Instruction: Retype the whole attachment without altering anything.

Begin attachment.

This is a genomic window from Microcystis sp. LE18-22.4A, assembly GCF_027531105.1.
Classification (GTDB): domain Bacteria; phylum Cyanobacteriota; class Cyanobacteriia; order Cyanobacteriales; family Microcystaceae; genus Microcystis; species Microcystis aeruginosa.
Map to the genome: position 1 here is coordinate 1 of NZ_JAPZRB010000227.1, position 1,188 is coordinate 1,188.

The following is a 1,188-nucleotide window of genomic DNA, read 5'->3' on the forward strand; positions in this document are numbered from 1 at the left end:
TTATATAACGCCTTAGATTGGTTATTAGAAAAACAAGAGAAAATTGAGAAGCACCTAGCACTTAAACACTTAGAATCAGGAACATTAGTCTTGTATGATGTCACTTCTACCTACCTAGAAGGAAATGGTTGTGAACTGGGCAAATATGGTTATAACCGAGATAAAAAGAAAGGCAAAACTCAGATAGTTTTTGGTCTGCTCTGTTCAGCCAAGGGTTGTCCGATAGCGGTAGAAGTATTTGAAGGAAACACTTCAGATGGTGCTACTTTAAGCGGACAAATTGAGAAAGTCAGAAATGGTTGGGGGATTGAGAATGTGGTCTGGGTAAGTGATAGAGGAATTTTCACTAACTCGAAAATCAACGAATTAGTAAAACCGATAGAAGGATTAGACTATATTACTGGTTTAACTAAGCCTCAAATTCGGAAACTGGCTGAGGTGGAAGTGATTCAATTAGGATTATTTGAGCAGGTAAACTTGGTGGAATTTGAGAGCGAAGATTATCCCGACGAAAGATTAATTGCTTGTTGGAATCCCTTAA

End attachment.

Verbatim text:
This is a genomic window from Microcystis sp. LE18-22.4A, assembly GCF_027531105.1.
Classification (GTDB): domain Bacteria; phylum Cyanobacteriota; class Cyanobacteriia; order Cyanobacteriales; family Microcystaceae; genus Microcystis; species Microcystis aeruginosa.
Map to the genome: position 1 here is coordinate 1 of NZ_JAPZRB010000227.1, position 1,188 is coordinate 1,188.

The following is a 1,188-nucleotide window of genomic DNA, read 5'->3' on the forward strand; positions in this document are numbered from 1 at the left end:
TTATATAACGCCTTAGATTGGTTATTAGAAAAACAAGAGAAAATTGAGAAGCACCTAGCACTTAAACACTTAGAATCAGGAACATTAGTCTTGTATGATGTCACTTCTACCTACCTAGAAGGAAATGGTTGTGAACTGGGCAAATATGGTTATAACCGAGATAAAAAGAAAGGCAAAACTCAGATAGTTTTTGGTCTGCTCTGTTCAGCCAAGGGTTGTCCGATAGCGGTAGAAGTATTTGAAGGAAACACTTCAGATGGTGCTACTTTAAGCGGACAAATTGAGAAAGTCAGAAATGGTTGGGGGATTGAGAATGTGGTCTGGGTAAGTGATAGAGGAATTTTCACTAACTCGAAAATCAACGAATTAGTAAAACCGATAGAAGGATTAGACTATATTACTGGTTTAACTAAGCCTCAAATTCGGAAACTGGCTGAGGTGGAAGTGATTCAATTAGGATTATTTGAGCAGGTAAACTTGGTGGAATTTGAGAGCGAAGATTATCCCGACGAAAGATTAATTGCTTGTTGGAATCCCTTAA